[xmonad] Opinions (skip if you are busy)

Ismael Carnales icarnales at gmail.com
Sun Apr 5 18:53:26 EDT 2009

Sorry, my English is not the best, I'm from Uruguay.

To clarify some things:

 * I've never tried to make this an XMonad vs Awesome thread (I hate the latter)
 * As I explain in my mail I think XMonad is the most useful piece of
software running in my machine :)

What I do say is that Awesome does some things good in aspects that
XMonad could do better:

These are:

 * Being more friendly for customization out of the box: I don't talk
here about changing configuration system or anything like that.
Altough I think it would be good to include 2 or 3 different
functional config.hs (with some common twaks) and an annotated one
maybe saying things like: # for a status bar you can use xmonadDzen or
xmonadXmobar, or look at the modules X, Y .... and other basic things
like UrgencyHook, etc.

 * Publicity/Advertising: Awesome is pure blah, and unluckily its
everywhere. I know that some efforts are being done to improve the
communication in general (Webpage, Blog etc) and I think that we
should help with this, writing beginner-oriented info, and some guides
like the official tour but for the contrib set of modules (that could
go in the main page instead of wiki) and also try to show the world
what XMonad is capable of.

As I said before I offer my help to go in this direction (or the one
that we think could be more appropriate), I've made an effort in the
past to made a tour-a-like of the contribs, it's in here:


The las Pimp your XMonad used part of the document
as a starting-point (yay!) I think that this kind of documents belong
somewere in the homepage, to be really easy to find, and one more
thing .. we need screenshots, lots of screenshots, of simple separated

So feel free to contact me or ask for help in getting some of these
things (or others) done, bye!

On Sun, Apr 5, 2009 at 7:03 PM, Norbert Zeh <nzeh at cs.dal.ca> wrote:
> On Sat, Apr 04, 2009 at 10:38:43PM -0300, Ismael Carnales wrote:
>> Hi, I was bothering some people on IRC and someone suggested me to
>> send my opinions in an email, so here it goes:
> [...]
>> Sorry for the ranting, I'm willing to help in everything that I can, bye!
> In general, I agree that documentation lowers the entry threshold and is
> great for advertising something as awesome as xmonad (pun intended).
> However, since awesome was mentioned here, I feel I have to put a few
> things in perspective.  [This is probably a bit OT.]  As for the reasons
> why people choose awesome or xmonad, they are varied.  The fact that
> xmonad was written in haskell was one of the reasons I switched from
> awesome to xmonad, while it made a friend of mine switch the other way.
> I guess it's a matter of taste.  Here, however, are a few more objective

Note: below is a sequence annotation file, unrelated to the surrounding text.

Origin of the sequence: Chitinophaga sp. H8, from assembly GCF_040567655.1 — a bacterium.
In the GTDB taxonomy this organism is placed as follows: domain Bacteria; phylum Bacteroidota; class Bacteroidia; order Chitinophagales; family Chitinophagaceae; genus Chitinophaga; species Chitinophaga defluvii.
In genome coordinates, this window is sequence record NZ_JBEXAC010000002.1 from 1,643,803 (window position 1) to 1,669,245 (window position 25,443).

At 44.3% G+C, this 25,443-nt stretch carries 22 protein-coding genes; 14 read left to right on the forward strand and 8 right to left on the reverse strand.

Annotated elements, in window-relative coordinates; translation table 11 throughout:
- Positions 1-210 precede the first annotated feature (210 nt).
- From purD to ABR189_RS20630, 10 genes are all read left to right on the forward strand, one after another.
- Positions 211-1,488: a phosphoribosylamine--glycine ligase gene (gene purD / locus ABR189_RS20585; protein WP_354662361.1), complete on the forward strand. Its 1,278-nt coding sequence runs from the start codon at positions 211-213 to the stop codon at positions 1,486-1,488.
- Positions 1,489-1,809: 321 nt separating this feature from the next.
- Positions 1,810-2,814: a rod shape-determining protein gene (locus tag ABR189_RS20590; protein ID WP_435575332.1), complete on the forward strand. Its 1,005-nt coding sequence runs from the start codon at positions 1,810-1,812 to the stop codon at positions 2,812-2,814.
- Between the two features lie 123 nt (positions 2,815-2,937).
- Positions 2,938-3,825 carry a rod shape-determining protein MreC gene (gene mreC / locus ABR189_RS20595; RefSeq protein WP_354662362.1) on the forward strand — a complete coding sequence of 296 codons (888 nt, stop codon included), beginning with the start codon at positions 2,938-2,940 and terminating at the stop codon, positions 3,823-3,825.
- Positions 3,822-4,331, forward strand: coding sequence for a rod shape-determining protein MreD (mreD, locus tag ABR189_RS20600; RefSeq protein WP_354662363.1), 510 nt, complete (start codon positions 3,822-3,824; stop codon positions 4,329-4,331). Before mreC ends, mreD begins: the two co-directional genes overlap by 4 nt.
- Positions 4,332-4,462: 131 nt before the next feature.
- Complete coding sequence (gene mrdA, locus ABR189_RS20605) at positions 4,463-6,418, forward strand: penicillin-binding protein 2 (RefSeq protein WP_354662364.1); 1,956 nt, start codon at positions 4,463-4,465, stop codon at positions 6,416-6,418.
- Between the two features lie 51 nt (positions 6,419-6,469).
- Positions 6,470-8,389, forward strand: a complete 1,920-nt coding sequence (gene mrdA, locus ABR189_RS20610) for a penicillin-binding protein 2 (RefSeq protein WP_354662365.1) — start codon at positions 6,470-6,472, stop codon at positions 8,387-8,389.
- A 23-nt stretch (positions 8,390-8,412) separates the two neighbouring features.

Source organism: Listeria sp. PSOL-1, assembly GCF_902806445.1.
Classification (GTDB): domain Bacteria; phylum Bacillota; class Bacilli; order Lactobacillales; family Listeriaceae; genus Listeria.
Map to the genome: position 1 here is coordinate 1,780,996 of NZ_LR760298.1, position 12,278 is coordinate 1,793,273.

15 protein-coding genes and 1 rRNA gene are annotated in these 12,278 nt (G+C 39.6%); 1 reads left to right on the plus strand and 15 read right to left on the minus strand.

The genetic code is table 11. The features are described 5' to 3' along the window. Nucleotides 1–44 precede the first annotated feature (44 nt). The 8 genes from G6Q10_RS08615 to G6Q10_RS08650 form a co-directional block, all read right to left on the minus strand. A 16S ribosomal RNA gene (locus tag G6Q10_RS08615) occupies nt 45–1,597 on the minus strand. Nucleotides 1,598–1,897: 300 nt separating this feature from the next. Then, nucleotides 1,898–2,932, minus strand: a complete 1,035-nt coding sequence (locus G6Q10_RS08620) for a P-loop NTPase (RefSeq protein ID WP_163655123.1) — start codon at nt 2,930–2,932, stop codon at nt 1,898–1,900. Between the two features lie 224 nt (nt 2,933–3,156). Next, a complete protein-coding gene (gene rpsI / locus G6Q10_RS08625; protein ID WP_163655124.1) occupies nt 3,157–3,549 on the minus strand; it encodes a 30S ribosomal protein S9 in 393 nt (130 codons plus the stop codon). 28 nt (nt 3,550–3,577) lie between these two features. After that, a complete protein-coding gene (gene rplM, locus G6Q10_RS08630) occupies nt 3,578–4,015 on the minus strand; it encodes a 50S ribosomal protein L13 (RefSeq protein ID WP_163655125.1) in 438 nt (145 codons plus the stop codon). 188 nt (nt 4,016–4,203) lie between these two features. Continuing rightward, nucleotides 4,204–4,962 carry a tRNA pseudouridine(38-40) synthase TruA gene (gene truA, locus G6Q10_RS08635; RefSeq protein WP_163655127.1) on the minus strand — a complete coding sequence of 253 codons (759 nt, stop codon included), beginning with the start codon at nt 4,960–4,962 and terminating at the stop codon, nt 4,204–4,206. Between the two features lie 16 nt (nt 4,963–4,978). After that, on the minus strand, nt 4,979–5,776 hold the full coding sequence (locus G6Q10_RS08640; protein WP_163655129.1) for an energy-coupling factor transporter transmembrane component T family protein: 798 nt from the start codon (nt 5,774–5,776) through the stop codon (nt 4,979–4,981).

> comments that make xmonad shine, even as far as documentation is
> concerned, and which were part of the reasons I quickly fell in love
> with xmonad.
> 1) Stability (as in no crashes).  Xmonad never crashed on me, while just
>   before switching, awesome did this about 3 times a day at random.
>   (I found xmonad rather by accident while looking for something that
>   could do what awesome does and is more stable.)
> 2) Stability (as in stable API).  The lua api of awesome seems to change
>   quite frequently without warning, in ways that often break the
>   existing config file.  The awesome developers consider this okay
>   because they consider awesome under development.  Nothing wrong with
>   this, but it's a plus for xmonad that so far I never ran into API
>   changes that would cripple my current xmonad.hs.
> 3) Documentation.  It is true that the xmonad API has the potential to
>   be improved (as everything does).  In my experience, however, doing
>   rather standard customizations in awesome required trips to the mailing
>   list, while I can do much more in xmonad without asking someone by
>   digging through the available documentation.  In fact, for some of the
>   things I asked about how to do things in awesome, I simply got the reply
>   to look at the C source code to find out which lua properties of the
>   objects it exports.  I don't have to browse the source code in xmonad
>   to see which module lets me do what.
> 4) Abstraction.  Once you move to a tiling window manager, you almost
>   immediately accept that you'll be building your own window manager from
>   the right set of lego bricks.  That's true both for awesome and xmonad.
>   Doing this effectively depends on having the right abstractions,
>   playing with Duplo most of the time and playing with Lego only when
>   needed.  I feel that xmonad does an excellent job here, making
>   moderately advanced configuration a piece of cake, and allowing the
>   manipulation of exactly the necessary information without touching (or
>   worrying about) anything else when doing slightly more advanced stuff
>   (such as writing one's own layout, for example).  In awesome, on the other
>   hand, writing a new layout requires some quite low-level C hacking, and
>   even somewhat non-basic customization requires a bit of lifting in lua
>   where one feels the lack of the right abstractions.
> Overall, in my opinion, the main thing that awesome has going over
> xmonad is the built-in status bar (including widgets), but with apps like
> xmobar and dzen, I don't really miss this in xmonad.  As far as
> documentation and ease of customization is concerned, I don't think
> Ismael's post does xmonad justice, as it is miles ahead of awesome in my
> experience.  Of course, as I said, there's always room for improvement,
> and Ismael's suggestions are good.
> Cheers,
> Norbert
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